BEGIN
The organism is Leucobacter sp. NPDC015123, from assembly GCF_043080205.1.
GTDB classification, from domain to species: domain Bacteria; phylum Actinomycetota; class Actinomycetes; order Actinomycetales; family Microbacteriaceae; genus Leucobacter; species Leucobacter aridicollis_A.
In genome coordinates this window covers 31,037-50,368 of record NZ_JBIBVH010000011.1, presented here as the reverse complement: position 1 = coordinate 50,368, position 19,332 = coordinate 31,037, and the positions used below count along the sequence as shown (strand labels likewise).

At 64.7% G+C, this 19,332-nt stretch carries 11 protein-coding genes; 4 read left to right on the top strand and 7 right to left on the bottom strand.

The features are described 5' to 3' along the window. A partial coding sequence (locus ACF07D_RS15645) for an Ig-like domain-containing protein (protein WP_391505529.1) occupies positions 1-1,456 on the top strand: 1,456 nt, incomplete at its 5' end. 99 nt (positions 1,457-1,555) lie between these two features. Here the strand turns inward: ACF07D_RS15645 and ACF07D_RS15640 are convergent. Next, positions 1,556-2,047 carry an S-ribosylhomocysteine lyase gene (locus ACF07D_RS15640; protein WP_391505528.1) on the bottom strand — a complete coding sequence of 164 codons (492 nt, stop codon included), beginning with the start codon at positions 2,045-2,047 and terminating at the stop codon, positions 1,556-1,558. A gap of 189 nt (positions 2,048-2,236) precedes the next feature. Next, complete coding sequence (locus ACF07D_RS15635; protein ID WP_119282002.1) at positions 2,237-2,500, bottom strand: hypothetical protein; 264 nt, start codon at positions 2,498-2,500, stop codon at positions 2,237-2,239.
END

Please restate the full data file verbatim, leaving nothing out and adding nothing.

The organism is Leucobacter sp. NPDC015123, from assembly GCF_043080205.1.
GTDB classification, from domain to species: domain Bacteria; phylum Actinomycetota; class Actinomycetes; order Actinomycetales; family Microbacteriaceae; genus Leucobacter; species Leucobacter aridicollis_A.
In genome coordinates this window covers 31,037-50,368 of record NZ_JBIBVH010000011.1, presented here as the reverse complement: position 1 = coordinate 50,368, position 19,332 = coordinate 31,037, and the positions used below count along the sequence as shown (strand labels likewise).

At 64.7% G+C, this 19,332-nt stretch carries 11 protein-coding genes; 4 read left to right on the top strand and 7 right to left on the bottom strand.

The features are described 5' to 3' along the window. A partial coding sequence (locus ACF07D_RS15645) for an Ig-like domain-containing protein (protein WP_391505529.1) occupies positions 1-1,456 on the top strand: 1,456 nt, incomplete at its 5' end. 99 nt (positions 1,457-1,555) lie between these two features. Here the strand turns inward: ACF07D_RS15645 and ACF07D_RS15640 are convergent. Next, positions 1,556-2,047 carry an S-ribosylhomocysteine lyase gene (locus ACF07D_RS15640; protein WP_391505528.1) on the bottom strand — a complete coding sequence of 164 codons (492 nt, stop codon included), beginning with the start codon at positions 2,045-2,047 and terminating at the stop codon, positions 1,556-1,558. A gap of 189 nt (positions 2,048-2,236) precedes the next feature. Next, complete coding sequence (locus ACF07D_RS15635; protein ID WP_119282002.1) at positions 2,237-2,500, bottom strand: hypothetical protein; 264 nt, start codon at positions 2,498-2,500, stop codon at positions 2,237-2,239.